|I am looking for Humulus vines not for brewing but for landscape purposes. Can you suggest anyone who has them and who would ship to Alaska? Please help me out if you can. Thank You for your time. Paige Manning|
|I'm afraid hop vines won't grow well in your corner of the world. The hop plant Humulus lupulus L. is an herbaceous perennial, producing annual vines from an overwintering rootstock. In the spring and early summer, vines grow rapidly, winding around their support in a clockwise direction and clinging with strong, hooked hairs. They reach their ultimate height of 15-25 feet by the end of June when, in response to shortening daylength, vines stop growing vertically and produce sidearms which bear the flowers. The hop is dioecious, having separate male and female plants. Only the females produce the cone-shaped "hops" used in brewing. The male plant serves only as a pollenizer, but is not essential for the female plants to produce hop cones. Hops are heterogeneous and new plants coming from seed could be either male or female. The rootstock is an underground structure consisting of both rhizomes (with buds) and true roots (without buds) which may penetrate the soil to a depth of 15 feet or more. During the first year little growth and few flowers are produced because the plant is establishing its root system. A normal crop of hops should be expected the second year.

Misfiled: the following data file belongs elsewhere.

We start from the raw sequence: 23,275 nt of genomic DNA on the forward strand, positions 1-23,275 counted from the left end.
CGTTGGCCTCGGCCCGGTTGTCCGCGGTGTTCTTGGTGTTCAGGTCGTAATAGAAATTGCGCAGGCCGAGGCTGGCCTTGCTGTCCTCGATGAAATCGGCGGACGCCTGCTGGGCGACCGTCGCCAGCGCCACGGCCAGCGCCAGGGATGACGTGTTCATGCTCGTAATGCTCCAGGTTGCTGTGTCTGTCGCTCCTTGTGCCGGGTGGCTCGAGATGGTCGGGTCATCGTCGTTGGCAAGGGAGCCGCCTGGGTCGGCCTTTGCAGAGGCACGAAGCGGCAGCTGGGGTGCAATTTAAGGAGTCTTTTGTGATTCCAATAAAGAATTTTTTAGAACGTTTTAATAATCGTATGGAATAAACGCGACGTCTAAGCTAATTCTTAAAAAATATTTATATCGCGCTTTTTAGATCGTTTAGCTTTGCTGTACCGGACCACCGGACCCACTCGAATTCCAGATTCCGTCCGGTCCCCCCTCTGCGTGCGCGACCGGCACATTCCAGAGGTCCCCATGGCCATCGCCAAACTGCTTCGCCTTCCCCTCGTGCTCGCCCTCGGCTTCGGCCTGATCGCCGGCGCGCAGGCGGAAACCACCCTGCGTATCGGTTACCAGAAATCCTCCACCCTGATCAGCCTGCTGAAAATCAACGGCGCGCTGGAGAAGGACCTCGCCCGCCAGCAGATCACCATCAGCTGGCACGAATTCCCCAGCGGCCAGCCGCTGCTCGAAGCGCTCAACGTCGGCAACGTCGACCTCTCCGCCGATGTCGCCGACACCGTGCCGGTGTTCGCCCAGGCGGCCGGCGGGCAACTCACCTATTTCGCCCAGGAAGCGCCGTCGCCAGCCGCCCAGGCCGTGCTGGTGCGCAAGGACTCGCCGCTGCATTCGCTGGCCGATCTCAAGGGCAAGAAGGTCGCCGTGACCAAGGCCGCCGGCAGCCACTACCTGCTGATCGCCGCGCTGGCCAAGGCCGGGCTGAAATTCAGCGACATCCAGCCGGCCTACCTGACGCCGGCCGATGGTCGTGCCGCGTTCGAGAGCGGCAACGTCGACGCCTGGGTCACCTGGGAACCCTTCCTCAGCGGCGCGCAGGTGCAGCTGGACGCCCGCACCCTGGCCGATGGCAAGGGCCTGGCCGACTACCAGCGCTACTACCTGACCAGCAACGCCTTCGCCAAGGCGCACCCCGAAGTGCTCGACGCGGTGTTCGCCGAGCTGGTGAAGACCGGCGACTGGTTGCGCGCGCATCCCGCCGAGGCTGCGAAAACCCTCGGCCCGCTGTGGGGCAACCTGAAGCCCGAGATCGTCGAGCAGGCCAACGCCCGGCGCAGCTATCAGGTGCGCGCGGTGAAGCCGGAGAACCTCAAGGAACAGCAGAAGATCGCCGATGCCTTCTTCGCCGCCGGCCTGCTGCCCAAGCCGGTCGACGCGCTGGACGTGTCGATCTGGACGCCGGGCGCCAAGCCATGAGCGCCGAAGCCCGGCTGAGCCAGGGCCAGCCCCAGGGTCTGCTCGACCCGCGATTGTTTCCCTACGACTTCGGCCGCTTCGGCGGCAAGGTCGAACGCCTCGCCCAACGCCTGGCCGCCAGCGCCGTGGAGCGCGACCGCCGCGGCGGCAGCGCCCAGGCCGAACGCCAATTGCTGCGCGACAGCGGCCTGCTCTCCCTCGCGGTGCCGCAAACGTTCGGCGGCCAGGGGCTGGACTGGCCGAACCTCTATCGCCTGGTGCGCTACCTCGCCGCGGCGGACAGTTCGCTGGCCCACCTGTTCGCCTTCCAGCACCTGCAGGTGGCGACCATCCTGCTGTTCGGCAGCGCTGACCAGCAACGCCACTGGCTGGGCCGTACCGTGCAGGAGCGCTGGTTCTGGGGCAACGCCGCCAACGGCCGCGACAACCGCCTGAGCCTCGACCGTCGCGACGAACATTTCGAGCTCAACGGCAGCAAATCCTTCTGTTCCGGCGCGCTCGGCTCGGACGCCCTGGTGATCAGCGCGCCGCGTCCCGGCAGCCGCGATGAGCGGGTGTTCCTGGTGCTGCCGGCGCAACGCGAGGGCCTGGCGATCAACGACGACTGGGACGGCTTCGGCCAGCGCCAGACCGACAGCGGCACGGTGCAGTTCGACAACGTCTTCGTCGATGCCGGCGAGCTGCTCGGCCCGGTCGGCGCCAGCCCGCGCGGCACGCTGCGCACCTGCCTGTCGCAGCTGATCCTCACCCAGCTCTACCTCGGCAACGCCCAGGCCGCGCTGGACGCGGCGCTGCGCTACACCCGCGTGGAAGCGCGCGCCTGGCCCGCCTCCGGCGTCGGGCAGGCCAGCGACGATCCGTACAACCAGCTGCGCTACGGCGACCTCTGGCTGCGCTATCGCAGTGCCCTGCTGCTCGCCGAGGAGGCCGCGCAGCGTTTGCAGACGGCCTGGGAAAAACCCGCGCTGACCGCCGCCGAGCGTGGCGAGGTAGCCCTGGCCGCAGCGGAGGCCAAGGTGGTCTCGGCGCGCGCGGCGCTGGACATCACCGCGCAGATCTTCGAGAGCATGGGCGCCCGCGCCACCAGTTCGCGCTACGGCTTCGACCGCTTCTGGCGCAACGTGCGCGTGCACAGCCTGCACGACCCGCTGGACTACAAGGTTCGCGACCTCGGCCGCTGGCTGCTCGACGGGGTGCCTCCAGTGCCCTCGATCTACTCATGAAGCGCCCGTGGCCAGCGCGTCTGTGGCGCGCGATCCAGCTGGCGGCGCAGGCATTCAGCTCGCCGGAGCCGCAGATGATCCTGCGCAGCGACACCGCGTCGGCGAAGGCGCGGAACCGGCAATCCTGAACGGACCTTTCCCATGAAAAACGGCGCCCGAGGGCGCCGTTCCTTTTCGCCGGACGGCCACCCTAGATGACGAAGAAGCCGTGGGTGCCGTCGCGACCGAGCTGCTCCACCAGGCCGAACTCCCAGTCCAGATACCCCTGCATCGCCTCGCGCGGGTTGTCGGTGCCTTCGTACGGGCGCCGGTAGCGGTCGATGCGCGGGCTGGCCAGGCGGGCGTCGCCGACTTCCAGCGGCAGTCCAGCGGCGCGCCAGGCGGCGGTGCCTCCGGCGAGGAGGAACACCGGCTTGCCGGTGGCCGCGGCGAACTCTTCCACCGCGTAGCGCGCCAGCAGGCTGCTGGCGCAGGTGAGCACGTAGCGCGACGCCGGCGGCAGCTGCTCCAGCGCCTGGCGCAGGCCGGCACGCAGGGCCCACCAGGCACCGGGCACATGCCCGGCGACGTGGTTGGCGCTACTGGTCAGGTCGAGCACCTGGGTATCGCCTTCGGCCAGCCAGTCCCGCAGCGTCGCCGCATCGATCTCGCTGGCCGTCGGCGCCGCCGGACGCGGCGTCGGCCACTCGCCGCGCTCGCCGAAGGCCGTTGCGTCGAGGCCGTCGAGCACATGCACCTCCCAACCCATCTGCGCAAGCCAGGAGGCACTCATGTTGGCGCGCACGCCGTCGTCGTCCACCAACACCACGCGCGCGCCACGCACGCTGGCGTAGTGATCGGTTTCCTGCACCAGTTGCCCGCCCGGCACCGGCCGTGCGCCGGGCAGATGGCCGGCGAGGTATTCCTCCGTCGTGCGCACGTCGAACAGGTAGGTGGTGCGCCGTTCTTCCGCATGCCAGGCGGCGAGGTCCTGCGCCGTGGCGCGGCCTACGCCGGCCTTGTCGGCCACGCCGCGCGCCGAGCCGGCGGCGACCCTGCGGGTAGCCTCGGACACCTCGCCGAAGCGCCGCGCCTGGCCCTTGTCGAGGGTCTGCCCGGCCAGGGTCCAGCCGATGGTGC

The hop plant produces best under specific climatic and soil conditions. A minimum of 120 frost free days are needed for flowering. Direct sunlight and long daylength (15 hours or more) is also needed. As a consequence of daylength and season length, hop production is limited to latitudes between 35 and 55 degrees. The hop plant requires ample moisture in the spring followed by warm summer weather. In dry climates the hop plant will produce best if supplemental irrigation is provided.
If you have a greenhouse, you could try growing hops from seed. There are many seed sources on the internet.